Readers don’t talk much about discoverability or even reviews, I find. Writers, of course, worry about them all the time.
I’m both. But I read more books than I write.
Heck, I read more words than I write and I’ve been motoring at 3,000 words a day for a while now. That’s gross, you understand. In every sense of the word, probably, though I’d prefer you to interpret it as the opposite of net.
Reviews and Recommendations
As a reader, I like recommendations. Not reviews so much. Well not big ticket reviews in the Grown Up media, anyway. I slightly mistrust them. There’s always the feeling that the reviewer is writing with one eye on the book and the other on his own credibility with fellow critics.
If Ralston McTodd a.k.a. Smith is making a name for himself with the cognoscenti, it’s a brave literary cove who puts his weekly column on the line by saying of the latest work, “Impressive on the bookcase, tedious on the train, supremely resistible on the night stand.”
Indeed, I once had an assistant (hello Hugo!) who, when asked to cast a critical eye over my own, mainly romantic, work, usually started his helpful remarks with, “Needs more sex and violence.” You wouldn’t catch Chummy Critic saying anything as crisp as that.
But a personal advocate? Yes.
I don’t care about stars. Low star reviews with personality can convince me this is a book I want to read, in the way that a well-reasoned, dispassionate 5 star assessment from one of Amazon’s heavy hitters will never do.
The same goes for Smart Bitches, Trashy Books who have some reviewers who really come out of the broom cupboard and say what they mean.
Recent example: having issues with several plot elements, the reviewer nailed the protagonist in one masterly sentence. Max is hyper-vigilant, violent, uncouth, and wonderful. If I hadn’t already done so, that would have had me scampering off to read the book at once. Bleurgh star rating? I’d take my chances.
Another reviewer I trust, is the crime-focused Mrs Peabody. She does use stars, very discreetly, but they are precise, rigorous and consistent – and hard to find.
The great delight of her approach is that a) the judgements are one person’s, so you get to know where your interests overlap and b) wonderful value added on context. And she’s very selective.
What I look for in reviews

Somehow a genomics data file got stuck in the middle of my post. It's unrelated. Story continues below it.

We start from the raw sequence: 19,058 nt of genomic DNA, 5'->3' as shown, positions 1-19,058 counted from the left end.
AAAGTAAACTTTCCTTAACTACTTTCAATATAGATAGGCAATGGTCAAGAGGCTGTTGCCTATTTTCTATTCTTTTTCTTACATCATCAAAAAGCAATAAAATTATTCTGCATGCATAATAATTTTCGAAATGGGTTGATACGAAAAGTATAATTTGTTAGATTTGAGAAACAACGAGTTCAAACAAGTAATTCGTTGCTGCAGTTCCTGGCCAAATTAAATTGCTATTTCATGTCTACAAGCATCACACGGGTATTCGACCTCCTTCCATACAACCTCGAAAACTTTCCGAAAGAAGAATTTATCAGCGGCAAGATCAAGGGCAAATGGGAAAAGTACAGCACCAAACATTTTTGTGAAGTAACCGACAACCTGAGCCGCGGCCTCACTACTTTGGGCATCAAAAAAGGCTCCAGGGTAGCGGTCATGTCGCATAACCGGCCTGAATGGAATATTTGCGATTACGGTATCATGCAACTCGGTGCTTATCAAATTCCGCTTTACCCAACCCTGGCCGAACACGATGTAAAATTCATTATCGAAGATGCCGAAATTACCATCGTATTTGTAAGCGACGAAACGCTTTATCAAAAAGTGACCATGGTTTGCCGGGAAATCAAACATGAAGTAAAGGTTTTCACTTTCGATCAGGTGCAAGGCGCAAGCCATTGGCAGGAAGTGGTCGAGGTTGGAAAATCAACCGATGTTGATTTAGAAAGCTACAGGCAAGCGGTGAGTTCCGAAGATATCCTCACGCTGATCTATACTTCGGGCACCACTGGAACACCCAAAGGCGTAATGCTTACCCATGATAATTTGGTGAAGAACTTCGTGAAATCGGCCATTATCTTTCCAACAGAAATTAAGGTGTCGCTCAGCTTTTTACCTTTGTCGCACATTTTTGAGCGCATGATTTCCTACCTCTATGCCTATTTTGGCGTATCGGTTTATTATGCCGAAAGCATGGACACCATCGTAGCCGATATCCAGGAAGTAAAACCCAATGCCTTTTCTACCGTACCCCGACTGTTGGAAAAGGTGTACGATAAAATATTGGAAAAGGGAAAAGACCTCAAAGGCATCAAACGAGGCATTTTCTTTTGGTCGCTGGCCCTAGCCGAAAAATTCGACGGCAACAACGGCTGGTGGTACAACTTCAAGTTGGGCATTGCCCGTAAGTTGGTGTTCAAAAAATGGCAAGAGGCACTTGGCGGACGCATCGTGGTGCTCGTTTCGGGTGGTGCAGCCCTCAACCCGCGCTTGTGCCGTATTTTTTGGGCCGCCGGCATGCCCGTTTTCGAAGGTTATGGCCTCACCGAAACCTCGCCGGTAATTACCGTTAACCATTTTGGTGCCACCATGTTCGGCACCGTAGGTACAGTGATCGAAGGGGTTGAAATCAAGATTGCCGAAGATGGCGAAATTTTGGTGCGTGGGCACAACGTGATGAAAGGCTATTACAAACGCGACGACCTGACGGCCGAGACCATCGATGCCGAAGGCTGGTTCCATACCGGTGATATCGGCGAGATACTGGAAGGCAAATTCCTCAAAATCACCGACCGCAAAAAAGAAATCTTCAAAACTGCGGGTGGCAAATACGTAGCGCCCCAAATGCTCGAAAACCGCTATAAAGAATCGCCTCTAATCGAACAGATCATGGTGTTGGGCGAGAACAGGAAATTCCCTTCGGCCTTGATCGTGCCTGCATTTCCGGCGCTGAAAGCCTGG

- What struck the reviewer as memorable?
- Do I connect with it?
- Does it intrigue me or otherwise draw me in?
- Did the book make an impact on the reader?
- Is there any significant context which might add to the book for me?
- Is there a sporting chance I will suspend disbelief in this novel?
To be honest, I’ve only just worked all this out. So I’m now starting to calibrate how and where I hear about books I read against how much I enjoy them and whether I then read more from that author. And then I’m going to pin other readers into corners on planes and boats and trains and, possibly, at parties and find out what they do. You have been Warned.
This is a research project that could run and run.
I absolutely HATE to write reviews, because my total book reaction is pretty well summed up by “I love this book!”, “This book is OK.” or “Couldn’t finish, will never bother to try.” I don’t believe these reactions are useful to others.
So I am copying your list of what you wish to see in a review, in an effort to improve mine.
Having said that, I usually just buy by name. Since there is a large list of author that I love and those authors cross three genre (with a rare main-stream entry). This keeps me fairly well supplied with reading.
I do respond to comments about books from friends whose reading interests appear to overlap mine. (And some of these friends are people I have met only on the internet.)
You’ve hit the nail on the head, Sue. That’s exactly why I started thinking about what, if anything, I find really useful in a review.
After I’d finished, I wrote two whole reviews for books I particularly enjoyed, too. http://amzn.to/2ufaa7K proves it!
But I have to disagree – “I loved this book [enough to urge you to read it]” DOES encourage me, anyway.
Sadly, I’m not sure I’ve connected with many readers who share my tastes yet. Except, maybe, via Word Wenches’ lovely blog. So you’re ahead of me there.
I do try to review. Or I did. Dismally failed over last year or so to do more than a couple every so often. What I hate in reviews is a regurgitation of the plot. That drives me mad. If I want to know the plot, I can read the blurb, can’t I? Plus there are always spoilers. What I want to know is – like you – did they enjoy it. Also whether the writing is good, excellent, irresistible, different, lyrical. Style has a bearing on what I read. Did it keep the reader turning the page? In fact, what made it such a good read – without revealing what happens and the surprise twists.
I’m with you, Liz. But so many people do give a re-tread of the plot, I assume that must be what they want to read themselves. I just won’t do it. It takes too long, for one thing.
The thing I most like in a review is enthusiasm. Not plot/plot holes, not a meticulous, lacklustre coverage of all the good/poor aspects, but an honest-to-goodness sense that the reviewer has read and enjoyed the book
Me too, Jan. Enthusiasm sells it to me, every time. Even when I’m to initially all that attracted to setting or characters. Probably sheer nosiness. I want to know WHY.